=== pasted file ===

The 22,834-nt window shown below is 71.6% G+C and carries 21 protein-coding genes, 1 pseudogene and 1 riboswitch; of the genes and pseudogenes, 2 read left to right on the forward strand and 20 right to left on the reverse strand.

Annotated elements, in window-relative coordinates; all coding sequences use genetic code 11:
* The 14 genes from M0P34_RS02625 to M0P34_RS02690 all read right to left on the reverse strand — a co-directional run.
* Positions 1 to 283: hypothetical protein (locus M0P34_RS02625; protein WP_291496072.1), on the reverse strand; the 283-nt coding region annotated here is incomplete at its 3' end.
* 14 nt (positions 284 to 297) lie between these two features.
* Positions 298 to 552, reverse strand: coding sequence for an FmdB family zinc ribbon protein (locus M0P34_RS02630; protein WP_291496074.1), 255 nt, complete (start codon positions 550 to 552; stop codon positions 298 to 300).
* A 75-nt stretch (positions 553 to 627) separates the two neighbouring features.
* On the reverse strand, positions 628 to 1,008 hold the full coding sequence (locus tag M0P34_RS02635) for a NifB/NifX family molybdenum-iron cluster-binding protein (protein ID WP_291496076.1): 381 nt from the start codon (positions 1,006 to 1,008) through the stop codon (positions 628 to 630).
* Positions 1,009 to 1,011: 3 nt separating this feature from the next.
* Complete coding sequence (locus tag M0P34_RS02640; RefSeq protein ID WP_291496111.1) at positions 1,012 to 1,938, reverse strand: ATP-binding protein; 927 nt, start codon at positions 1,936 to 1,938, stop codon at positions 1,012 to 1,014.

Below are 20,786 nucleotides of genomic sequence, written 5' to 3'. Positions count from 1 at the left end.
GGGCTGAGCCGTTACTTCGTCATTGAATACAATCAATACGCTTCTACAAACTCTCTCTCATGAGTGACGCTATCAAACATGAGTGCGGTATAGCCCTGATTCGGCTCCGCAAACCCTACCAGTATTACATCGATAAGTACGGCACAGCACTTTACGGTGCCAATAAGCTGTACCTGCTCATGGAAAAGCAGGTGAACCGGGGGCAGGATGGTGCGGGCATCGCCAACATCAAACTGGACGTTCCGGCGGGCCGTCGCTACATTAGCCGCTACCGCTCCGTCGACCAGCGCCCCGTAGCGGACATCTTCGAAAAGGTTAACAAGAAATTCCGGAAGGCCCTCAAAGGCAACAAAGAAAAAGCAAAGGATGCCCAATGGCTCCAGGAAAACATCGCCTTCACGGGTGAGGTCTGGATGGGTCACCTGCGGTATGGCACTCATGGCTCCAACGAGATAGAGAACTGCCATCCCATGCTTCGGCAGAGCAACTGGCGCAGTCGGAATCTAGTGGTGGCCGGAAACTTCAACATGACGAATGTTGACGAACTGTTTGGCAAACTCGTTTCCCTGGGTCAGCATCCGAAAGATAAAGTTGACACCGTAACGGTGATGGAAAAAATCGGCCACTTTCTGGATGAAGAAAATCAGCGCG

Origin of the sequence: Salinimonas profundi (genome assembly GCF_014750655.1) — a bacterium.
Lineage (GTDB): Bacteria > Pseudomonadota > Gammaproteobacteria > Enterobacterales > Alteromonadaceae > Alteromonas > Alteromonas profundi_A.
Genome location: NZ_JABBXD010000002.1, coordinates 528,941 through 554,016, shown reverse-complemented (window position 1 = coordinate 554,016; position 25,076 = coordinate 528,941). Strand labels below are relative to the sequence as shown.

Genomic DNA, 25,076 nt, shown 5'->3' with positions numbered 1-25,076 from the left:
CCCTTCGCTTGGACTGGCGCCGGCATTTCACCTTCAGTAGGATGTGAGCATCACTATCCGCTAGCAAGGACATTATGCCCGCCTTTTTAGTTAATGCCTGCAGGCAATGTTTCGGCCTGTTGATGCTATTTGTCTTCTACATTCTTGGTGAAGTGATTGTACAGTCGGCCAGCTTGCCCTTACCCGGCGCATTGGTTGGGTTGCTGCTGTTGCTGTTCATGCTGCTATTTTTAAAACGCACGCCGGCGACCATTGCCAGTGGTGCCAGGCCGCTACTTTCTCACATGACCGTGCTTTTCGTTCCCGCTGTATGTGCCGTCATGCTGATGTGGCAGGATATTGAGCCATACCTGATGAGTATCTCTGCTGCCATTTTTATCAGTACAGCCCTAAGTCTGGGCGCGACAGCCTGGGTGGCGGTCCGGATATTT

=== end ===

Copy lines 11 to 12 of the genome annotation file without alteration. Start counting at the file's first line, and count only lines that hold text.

Below are 20,786 nucleotides of genomic sequence, written 5' to 3'. Positions count from 1 at the left end.
GGGCTGAGCCGTTACTTCGTCATTGAATACAATCAATACGCTTCTACAAACTCTCTCTCATGAGTGACGCTATCAAACATGAGTGCGGTATAGCCCTGATTCGGCTCCGCAAACCCTACCAGTATTACATCGATAAGTACGGCACAGCACTTTACGGTGCCAATAAGCTGTACCTGCTCATGGAAAAGCAGGTGAACCGGGGGCAGGATGGTGCGGGCATCGCCAACATCAAACTGGACGTTCCGGCGGGCCGTCGCTACATTAGCCGCTACCGCTCCGTCGACCAGCGCCCCGTAGCGGACATCTTCGAAAAGGTTAACAAGAAATTCCGGAAGGCCCTCAAAGGCAACAAAGAAAAAGCAAAGGATGCCCAATGGCTCCAGGAAAACATCGCCTTCACGGGTGAGGTCTGGATGGGTCACCTGCGGTATGGCACTCATGGCTCCAACGAGATAGAGAACTGCCATCCCATGCTTCGGCAGAGCAACTGGCGCAGTCGGAATCTAGTGGTGGCCGGAAACTTCAACATGACGAATGTTGACGAACTGTTTGGCAAACTCGTTTCCCTGGGTCAGCATCCGAAAGATAAAGTTGACACCGTAACGGTGATGGAAAAAATCGGCCACTTTCTGGATGAAGAAAATCAGCGCG